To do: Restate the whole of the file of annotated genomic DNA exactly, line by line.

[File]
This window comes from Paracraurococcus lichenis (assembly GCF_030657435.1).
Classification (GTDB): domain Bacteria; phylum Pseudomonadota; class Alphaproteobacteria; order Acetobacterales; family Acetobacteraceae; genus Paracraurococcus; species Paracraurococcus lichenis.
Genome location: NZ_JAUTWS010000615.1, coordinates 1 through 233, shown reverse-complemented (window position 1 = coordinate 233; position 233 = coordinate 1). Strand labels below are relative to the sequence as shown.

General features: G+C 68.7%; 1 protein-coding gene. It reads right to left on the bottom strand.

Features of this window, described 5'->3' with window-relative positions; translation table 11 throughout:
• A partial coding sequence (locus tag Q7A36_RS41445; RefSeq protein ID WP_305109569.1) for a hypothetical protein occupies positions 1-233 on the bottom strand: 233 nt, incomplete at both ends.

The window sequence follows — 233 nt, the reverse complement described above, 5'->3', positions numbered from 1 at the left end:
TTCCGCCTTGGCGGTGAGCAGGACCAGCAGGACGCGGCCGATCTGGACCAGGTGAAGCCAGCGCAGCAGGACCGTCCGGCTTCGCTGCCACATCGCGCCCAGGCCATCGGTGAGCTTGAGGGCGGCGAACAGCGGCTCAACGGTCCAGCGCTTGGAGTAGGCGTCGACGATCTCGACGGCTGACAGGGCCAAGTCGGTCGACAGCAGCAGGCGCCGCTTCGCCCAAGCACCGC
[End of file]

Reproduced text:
This window comes from Paracraurococcus lichenis (assembly GCF_030657435.1).
Classification (GTDB): domain Bacteria; phylum Pseudomonadota; class Alphaproteobacteria; order Acetobacterales; family Acetobacteraceae; genus Paracraurococcus; species Paracraurococcus lichenis.
Genome location: NZ_JAUTWS010000615.1, coordinates 1 through 233, shown reverse-complemented (window position 1 = coordinate 233; position 233 = coordinate 1). Strand labels below are relative to the sequence as shown.

General features: G+C 68.7%; 1 protein-coding gene. It reads right to left on the bottom strand.

Features of this window, described 5'->3' with window-relative positions; translation table 11 throughout:
• A partial coding sequence (locus tag Q7A36_RS41445; RefSeq protein ID WP_305109569.1) for a hypothetical protein occupies positions 1-233 on the bottom strand: 233 nt, incomplete at both ends.

The window sequence follows — 233 nt, the reverse complement described above, 5'->3', positions numbered from 1 at the left end:
TTCCGCCTTGGCGGTGAGCAGGACCAGCAGGACGCGGCCGATCTGGACCAGGTGAAGCCAGCGCAGCAGGACCGTCCGGCTTCGCTGCCACATCGCGCCCAGGCCATCGGTGAGCTTGAGGGCGGCGAACAGCGGCTCAACGGTCCAGCGCTTGGAGTAGGCGTCGACGATCTCGACGGCTGACAGGGCCAAGTCGGTCGACAGCAGCAGGCGCCGCTTCGCCCAAGCACCGC